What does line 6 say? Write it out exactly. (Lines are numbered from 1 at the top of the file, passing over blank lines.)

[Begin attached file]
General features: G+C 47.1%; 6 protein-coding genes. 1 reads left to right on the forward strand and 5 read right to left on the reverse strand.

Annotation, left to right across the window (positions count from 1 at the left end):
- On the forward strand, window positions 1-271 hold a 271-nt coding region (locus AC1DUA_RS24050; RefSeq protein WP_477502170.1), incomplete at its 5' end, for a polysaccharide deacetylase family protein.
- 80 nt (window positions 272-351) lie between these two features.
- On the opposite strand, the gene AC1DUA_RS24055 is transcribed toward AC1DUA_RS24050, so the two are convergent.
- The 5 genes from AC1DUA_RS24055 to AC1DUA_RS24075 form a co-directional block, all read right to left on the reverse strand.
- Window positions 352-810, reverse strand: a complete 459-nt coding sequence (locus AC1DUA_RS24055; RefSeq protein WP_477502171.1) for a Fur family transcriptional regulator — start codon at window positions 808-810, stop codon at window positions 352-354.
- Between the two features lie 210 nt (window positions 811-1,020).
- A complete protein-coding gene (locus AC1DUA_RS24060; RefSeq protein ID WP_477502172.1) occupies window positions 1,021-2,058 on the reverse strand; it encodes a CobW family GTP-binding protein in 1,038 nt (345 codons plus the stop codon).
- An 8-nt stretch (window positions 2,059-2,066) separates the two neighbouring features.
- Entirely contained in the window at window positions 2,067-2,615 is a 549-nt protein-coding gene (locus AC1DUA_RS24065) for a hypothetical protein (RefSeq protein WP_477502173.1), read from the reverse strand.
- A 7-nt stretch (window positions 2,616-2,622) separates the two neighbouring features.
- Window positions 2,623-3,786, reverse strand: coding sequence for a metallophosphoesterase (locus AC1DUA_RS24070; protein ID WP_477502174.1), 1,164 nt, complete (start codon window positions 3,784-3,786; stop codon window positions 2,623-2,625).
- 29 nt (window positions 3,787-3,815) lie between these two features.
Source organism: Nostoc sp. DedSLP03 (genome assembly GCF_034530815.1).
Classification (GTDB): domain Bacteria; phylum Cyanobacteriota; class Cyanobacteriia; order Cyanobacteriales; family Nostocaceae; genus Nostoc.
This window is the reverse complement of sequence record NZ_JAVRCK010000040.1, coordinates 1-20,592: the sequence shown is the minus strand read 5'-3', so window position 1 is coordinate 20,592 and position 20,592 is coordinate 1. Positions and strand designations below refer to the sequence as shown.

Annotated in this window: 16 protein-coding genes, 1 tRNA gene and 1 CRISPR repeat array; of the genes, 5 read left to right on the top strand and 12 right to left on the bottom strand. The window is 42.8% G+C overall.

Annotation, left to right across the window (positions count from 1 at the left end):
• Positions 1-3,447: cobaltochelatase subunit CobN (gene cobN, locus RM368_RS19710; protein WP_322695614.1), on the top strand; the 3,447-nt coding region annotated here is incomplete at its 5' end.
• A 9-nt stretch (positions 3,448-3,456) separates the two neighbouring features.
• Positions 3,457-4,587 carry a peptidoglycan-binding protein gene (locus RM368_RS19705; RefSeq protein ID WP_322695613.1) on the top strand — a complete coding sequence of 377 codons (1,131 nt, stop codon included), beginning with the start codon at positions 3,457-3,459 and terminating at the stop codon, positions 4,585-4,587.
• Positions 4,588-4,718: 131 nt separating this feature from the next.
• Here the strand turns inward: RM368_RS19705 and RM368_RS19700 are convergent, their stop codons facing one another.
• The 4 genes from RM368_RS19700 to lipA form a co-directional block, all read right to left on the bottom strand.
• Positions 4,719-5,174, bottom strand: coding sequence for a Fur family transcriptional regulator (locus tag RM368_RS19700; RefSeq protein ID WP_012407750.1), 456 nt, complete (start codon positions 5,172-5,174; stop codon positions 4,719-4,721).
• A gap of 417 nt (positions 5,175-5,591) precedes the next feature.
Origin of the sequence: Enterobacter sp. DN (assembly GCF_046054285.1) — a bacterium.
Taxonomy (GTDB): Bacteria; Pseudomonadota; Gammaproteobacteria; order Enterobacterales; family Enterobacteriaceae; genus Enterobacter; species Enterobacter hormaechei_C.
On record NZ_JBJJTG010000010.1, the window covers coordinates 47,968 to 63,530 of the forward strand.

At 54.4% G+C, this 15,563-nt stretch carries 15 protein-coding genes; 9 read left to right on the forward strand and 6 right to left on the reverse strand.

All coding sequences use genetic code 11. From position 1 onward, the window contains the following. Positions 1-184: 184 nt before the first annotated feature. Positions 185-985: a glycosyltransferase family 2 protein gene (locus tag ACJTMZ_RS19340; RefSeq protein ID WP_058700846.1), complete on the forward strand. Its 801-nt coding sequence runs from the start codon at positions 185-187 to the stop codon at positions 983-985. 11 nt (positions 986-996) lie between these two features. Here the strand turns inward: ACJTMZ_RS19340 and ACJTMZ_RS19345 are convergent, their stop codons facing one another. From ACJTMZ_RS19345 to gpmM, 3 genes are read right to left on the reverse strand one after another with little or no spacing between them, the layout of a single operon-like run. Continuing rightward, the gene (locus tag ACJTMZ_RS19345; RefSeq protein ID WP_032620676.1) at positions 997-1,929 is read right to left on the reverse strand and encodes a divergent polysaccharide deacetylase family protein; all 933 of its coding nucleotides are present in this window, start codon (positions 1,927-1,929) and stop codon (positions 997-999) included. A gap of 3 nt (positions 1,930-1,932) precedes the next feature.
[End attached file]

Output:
- The 5 genes from AC1DUA_RS24055 to AC1DUA_RS24075 form a co-directional block, all read right to left on the reverse strand.